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Danziger Draws

Jeff Danziger lives in New York City. He is represented by CWS Syndicate and the Washington Post Writers Group. He is the recipient of the Herblock Prize and the Thomas Nast (Landau) Prize. He served in the US Army in Vietnam and was awarded the Bronze Star and the Air Medal. He has published eleven books of cartoons and one novel. Visit him at DanzigerCartoons.

Voters Have Decided — And They Don’t Want Trump

By now, Republican officeholders are daily and in ever-increasing numbers coming up with reasons why they will be unable to attend the late-August GOP convention in Jacksonville, Florida. In every campaign year, everything is a poll — who shows up and who doesn't when your candidate comes to town; who elbows in for the picture with the standard-bearer as opposed to who suddenly remembers that he and his family have an unbreakable appointment with the hometown taxidermist about stuffing the late, beloved family hamster.

Looking at the most respected national polls conducted in the month of July, we see that President Donald Trump, in the matchup with former Vice President Joe Biden, is winning 40 percent, 41 percent, 40 percent and 37 percent of the national vote. Yes, a poll is only a snapshot in time of attitudes and judgments, not set in stone. But the emerging reality is clear: A majority of American voters have decided that they really do not want Trump to be their president for the next four years.

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Danziger Draws

Jeff Danziger lives in New York City. He is represented by CWS Syndicate and the Washington Post Writers Group. He is the recipient of the Herblock Prize and the Thomas Nast (Landau) Prize. He served in the US Army in Vietnam and was awarded the Bronze Star and the Air Medal. He has published eleven books of cartoons and one novel. Visit him at DanzigerCartoons.

Trump Is On A Slippery Exit Ramp

It's been another bad stretch for Donald Trump. The president's terrible, horrible, no-good, very bad week began with his labored shuffle down a short, modestly inclined ramp after giving an even more labored speech at West Point, one eliciting an audience response somewhere between tepid and silent. It was an event commandeered by Trump himself. He was trying to appear a wee bit presidential after having been hustled to his emergency bunker when peaceful protests across the street grew loud and his manly stride to a church to hold a bible as though it were kryptonite boomeranged.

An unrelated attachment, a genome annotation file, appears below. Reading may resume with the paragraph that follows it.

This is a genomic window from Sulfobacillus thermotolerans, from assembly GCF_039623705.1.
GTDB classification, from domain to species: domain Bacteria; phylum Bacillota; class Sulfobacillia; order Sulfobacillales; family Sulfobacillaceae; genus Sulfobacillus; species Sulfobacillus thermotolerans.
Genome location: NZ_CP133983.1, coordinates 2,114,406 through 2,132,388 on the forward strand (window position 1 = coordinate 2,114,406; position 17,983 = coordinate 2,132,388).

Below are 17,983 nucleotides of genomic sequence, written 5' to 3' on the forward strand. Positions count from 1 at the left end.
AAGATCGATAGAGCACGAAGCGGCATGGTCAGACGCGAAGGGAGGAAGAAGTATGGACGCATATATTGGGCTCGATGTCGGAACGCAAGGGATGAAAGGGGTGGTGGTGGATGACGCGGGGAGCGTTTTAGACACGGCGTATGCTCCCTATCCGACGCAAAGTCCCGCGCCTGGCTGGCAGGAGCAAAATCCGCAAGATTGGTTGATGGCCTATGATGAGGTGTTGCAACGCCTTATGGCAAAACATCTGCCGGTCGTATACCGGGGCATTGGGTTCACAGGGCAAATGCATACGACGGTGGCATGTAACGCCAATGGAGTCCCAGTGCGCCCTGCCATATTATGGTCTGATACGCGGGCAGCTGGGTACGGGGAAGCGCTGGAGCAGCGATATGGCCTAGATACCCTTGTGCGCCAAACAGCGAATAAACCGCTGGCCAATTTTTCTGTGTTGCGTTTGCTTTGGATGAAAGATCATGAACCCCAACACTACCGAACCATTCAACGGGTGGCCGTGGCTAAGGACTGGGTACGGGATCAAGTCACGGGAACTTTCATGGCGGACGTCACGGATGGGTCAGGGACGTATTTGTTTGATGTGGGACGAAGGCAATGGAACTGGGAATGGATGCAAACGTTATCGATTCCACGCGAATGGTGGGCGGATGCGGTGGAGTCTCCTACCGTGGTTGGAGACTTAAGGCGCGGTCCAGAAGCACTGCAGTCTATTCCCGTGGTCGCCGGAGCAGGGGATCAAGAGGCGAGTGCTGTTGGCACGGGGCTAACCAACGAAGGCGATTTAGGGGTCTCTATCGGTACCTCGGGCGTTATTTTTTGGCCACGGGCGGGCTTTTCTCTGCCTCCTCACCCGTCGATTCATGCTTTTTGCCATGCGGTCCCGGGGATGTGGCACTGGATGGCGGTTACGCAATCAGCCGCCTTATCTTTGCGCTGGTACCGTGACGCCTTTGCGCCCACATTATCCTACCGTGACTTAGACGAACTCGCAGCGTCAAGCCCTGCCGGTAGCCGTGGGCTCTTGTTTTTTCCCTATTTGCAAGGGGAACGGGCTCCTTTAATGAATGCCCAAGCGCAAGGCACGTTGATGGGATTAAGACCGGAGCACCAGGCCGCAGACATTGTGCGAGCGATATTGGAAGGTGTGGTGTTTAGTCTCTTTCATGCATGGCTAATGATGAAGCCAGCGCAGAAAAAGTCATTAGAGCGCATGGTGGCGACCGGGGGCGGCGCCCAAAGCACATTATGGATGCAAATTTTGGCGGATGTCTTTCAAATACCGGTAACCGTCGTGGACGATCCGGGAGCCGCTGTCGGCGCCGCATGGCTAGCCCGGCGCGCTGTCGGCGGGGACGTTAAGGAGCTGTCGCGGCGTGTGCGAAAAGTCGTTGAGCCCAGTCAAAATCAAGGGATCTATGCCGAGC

Problem was, it looked an awful lot like a ramp too far; there are track meets that could have been held in the amount of time it seemed to take the president to get down that ramp. Coupled with his inability minutes earlier to raise a glass of water with one hand, this led to a fresh wave of doubt about his capacity, doubt which, to be fair, he has generated virtually nonstop since taking office. Characteristically, he made matters worse. "The ramp that I descended after my West Point commencement speech was very long & steep," he tweeted, "and most importantly was very slippery."

The thing is, lying just isn't as easy as it used to be, what with the advent of videotape. Everyone could see that the ramp was actually very short, not remotely steep and, unless it had been inexplicably slicked with Vaseline for the occasion, not at all slippery. Not since Jimmy Carter claimed to have used a canoe paddle to battle an amphibious attack rabbit to a draw had a presidential attempt at bravado seemed so pathetic.

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